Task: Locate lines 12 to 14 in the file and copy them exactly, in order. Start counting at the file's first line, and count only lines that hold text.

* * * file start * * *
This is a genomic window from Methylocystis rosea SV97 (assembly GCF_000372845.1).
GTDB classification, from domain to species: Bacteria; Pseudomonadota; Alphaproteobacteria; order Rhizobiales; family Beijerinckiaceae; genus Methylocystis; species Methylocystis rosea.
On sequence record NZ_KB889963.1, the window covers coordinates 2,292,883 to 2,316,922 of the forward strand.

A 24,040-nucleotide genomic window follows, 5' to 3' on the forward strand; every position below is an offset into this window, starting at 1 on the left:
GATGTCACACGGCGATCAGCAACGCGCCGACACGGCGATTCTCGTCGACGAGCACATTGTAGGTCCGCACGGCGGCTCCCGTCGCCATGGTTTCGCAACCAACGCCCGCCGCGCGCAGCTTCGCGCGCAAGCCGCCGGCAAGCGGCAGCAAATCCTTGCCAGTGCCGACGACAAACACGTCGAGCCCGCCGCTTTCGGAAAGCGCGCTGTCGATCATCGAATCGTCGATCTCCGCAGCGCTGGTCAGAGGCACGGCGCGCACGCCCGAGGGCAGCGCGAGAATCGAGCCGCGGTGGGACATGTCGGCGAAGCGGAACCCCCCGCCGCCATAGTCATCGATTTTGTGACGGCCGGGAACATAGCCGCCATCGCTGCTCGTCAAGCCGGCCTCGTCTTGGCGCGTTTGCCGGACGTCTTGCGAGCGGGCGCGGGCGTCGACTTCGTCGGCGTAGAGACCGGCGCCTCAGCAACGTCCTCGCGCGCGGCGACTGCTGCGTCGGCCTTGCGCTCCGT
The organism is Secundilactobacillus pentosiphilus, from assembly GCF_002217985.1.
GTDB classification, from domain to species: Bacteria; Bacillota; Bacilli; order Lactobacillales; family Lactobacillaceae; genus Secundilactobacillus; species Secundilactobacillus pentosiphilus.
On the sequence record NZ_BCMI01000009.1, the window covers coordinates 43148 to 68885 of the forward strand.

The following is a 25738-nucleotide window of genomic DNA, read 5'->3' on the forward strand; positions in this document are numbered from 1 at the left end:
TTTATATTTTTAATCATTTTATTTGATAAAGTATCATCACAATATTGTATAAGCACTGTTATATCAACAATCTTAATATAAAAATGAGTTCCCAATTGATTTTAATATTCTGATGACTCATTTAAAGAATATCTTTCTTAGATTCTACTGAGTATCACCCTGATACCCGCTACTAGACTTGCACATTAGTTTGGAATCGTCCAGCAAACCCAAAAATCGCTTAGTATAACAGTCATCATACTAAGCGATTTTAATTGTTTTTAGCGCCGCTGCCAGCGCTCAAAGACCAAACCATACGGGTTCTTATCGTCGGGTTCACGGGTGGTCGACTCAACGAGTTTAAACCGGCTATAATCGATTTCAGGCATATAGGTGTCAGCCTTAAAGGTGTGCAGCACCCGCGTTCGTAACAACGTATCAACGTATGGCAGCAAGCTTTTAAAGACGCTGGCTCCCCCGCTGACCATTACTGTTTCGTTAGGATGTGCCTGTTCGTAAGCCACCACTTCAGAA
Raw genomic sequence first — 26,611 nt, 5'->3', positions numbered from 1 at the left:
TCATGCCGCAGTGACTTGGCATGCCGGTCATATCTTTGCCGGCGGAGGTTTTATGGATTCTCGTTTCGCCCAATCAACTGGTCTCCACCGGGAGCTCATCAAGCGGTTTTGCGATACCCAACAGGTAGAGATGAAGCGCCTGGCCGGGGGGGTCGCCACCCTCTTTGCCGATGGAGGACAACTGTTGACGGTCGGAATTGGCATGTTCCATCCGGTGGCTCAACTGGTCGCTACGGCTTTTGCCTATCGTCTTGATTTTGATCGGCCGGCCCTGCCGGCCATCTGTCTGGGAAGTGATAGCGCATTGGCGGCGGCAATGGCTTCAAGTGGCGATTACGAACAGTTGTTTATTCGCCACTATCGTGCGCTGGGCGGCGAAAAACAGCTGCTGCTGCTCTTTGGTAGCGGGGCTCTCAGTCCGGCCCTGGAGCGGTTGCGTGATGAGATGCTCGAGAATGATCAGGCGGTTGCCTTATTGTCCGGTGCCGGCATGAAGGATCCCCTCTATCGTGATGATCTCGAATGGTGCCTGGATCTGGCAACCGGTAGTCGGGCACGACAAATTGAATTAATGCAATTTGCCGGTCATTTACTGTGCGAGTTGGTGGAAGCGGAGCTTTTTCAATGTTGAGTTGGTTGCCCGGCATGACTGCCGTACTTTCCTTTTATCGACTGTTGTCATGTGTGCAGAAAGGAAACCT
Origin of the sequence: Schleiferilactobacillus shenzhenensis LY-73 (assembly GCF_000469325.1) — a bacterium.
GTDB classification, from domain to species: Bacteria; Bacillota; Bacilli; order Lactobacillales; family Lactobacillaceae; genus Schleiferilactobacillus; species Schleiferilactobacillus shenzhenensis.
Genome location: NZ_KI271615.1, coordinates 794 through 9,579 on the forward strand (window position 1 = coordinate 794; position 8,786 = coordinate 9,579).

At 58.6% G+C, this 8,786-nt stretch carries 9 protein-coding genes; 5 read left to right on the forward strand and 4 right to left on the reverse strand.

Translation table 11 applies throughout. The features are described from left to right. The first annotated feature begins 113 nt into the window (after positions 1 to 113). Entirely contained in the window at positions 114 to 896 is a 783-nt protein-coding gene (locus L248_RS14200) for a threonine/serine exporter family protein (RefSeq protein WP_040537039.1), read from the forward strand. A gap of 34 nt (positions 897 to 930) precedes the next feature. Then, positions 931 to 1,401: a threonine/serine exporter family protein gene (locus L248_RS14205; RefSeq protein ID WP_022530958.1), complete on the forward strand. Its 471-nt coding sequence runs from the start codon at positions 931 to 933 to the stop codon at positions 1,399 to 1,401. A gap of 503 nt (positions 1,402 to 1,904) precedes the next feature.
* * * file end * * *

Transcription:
TCATGCCGCAGTGACTTGGCATGCCGGTCATATCTTTGCCGGCGGAGGTTTTATGGATTCTCGTTTCGCCCAATCAACTGGTCTCCACCGGGAGCTCATCAAGCGGTTTTGCGATACCCAACAGGTAGAGATGAAGCGCCTGGCCGGGGGGGTCGCCACCCTCTTTGCCGATGGAGGACAACTGTTGACGGTCGGAATTGGCATGTTCCATCCGGTGGCTCAACTGGTCGCTACGGCTTTTGCCTATCGTCTTGATTTTGATCGGCCGGCCCTGCCGGCCATCTGTCTGGGAAGTGATAGCGCATTGGCGGCGGCAATGGCTTCAAGTGGCGATTACGAACAGTTGTTTATTCGCCACTATCGTGCGCTGGGCGGCGAAAAACAGCTGCTGCTGCTCTTTGGTAGCGGGGCTCTCAGTCCGGCCCTGGAGCGGTTGCGTGATGAGATGCTCGAGAATGATCAGGCGGTTGCCTTATTGTCCGGTGCCGGCATGAAGGATCCCCTCTATCGTGATGATCTCGAATGGTGCCTGGATCTGGCAACCGGTAGTCGGGCACGACAAATTGAATTAATGCAATTTGCCGGTCATTTACTGTGCGAGTTGGTGGAAGCGGAGCTTTTTCAATGTTGAGTTGGTTGCCCGGCATGACTGCCGTACTTTCCTTTTATCGACTGTTGTCATGTGTGCAGAAAGGAAACCT
Origin of the sequence: Schleiferilactobacillus shenzhenensis LY-73 (assembly GCF_000469325.1) — a bacterium.
GTDB classification, from domain to species: Bacteria; Bacillota; Bacilli; order Lactobacillales; family Lactobacillaceae; genus Schleiferilactobacillus; species Schleiferilactobacillus shenzhenensis.